What made this part of Black Canyon unique was the canyon bottom. Standing at the rim of the canyon wall a hundred feet above the river, one could view a piece of God’s artwork at its best. The canyon bottom was formed by molten lava that had flowed, and later hardened, to form a flat surface similar to that of a giant patio. This patio-like canyon floor was approximately a mile and half long and five to six hundred feet wide. Scattered along this giant patio were several large holes that made up the various pools of water where Buddy and his friends enjoyed swimming. They varied in size from twenty-five to forty feet across.
There was a larger pool just down river from the 23 called the “60,” and though the boys swam there also, the 23 was still favored because it was somewhat smaller, which enabled the sun to heat the water to a warmer temperature. Because the water flowed so slowly through this section of Black Canyon, it was nearly stagnant. Not so stagnant that it became foul, but stagnant enough that the sun was able to heat some of the pools to a near tepid state.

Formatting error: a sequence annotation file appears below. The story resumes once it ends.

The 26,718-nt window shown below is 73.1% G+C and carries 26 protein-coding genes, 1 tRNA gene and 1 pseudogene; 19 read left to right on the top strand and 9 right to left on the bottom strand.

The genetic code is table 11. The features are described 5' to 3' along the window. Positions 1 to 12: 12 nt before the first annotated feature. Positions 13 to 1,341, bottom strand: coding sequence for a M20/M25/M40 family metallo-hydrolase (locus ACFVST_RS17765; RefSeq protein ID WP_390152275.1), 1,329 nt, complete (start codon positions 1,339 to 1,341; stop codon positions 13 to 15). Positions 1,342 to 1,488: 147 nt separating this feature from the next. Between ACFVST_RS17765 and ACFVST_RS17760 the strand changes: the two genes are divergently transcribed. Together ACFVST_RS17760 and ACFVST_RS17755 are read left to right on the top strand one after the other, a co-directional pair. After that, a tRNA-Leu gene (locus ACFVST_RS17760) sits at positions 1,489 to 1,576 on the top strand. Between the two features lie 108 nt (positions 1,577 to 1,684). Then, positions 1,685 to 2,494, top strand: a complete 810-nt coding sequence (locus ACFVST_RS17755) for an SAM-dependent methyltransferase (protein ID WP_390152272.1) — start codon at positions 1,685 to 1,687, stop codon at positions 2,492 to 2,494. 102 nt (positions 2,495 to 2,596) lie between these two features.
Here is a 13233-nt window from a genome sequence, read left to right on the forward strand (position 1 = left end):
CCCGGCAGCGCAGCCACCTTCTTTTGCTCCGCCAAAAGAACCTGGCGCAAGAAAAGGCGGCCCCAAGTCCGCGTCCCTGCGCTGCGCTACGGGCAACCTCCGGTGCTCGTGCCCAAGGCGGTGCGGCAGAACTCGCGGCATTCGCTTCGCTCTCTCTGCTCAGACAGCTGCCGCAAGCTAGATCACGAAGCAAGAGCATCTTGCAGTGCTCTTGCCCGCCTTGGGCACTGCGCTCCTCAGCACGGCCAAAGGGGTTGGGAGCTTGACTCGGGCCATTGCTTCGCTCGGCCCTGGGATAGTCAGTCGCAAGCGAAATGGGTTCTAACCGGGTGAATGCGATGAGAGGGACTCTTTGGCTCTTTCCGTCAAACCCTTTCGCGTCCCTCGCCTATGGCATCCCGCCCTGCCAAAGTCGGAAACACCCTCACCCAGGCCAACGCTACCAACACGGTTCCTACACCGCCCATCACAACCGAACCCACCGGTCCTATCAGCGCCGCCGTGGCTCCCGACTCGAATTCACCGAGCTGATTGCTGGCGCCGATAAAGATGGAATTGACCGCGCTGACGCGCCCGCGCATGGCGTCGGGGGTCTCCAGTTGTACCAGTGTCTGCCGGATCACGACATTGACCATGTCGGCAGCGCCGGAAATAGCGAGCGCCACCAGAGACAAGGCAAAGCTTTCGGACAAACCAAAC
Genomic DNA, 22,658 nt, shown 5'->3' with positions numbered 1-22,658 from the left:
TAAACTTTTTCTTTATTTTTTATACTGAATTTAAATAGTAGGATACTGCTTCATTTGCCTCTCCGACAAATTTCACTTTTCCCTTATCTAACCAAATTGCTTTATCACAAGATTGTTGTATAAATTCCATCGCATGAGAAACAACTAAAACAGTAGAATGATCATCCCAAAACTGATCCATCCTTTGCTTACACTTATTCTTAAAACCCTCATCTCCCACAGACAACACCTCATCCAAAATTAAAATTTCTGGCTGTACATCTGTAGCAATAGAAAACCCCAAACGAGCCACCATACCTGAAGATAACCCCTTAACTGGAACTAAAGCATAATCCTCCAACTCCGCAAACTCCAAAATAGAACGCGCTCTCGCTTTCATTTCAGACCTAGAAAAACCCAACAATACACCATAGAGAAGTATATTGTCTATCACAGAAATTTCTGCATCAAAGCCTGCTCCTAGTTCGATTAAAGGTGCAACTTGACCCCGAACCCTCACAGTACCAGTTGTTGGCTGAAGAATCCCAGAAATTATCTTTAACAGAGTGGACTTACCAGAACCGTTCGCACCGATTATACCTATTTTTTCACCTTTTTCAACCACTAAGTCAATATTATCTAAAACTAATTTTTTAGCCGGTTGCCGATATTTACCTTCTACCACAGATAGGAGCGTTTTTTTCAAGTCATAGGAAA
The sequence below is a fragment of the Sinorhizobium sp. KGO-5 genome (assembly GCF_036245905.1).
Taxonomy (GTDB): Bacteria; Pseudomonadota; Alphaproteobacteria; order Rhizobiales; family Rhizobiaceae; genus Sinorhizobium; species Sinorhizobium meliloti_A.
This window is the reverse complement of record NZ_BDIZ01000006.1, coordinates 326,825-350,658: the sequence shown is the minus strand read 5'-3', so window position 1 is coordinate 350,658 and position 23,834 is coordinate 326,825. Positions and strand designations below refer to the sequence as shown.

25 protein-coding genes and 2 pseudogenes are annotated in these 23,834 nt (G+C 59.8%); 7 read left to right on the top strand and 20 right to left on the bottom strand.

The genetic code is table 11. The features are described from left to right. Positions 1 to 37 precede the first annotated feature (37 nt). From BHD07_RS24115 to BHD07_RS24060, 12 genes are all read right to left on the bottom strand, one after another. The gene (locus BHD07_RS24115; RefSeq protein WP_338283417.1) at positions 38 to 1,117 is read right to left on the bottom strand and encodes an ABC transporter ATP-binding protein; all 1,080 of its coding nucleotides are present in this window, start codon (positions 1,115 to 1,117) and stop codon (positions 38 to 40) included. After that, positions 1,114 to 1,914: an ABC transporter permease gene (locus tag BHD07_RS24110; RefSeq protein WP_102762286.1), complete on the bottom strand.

Buddy was standing waist deep in the pool on a rock ledge about three feet below the surface of the water. It was about thirty feet across the pool and Buddy wondered if he could make it to the other side. He had mastered the dog paddle pretty well, but he had only dared venture a few feet from the safe haven of the edge of the pool. Although he felt he was ready, he had never mustered the courage to attempt a crossing. Today, he thought, is the day I should try it. Continue reading →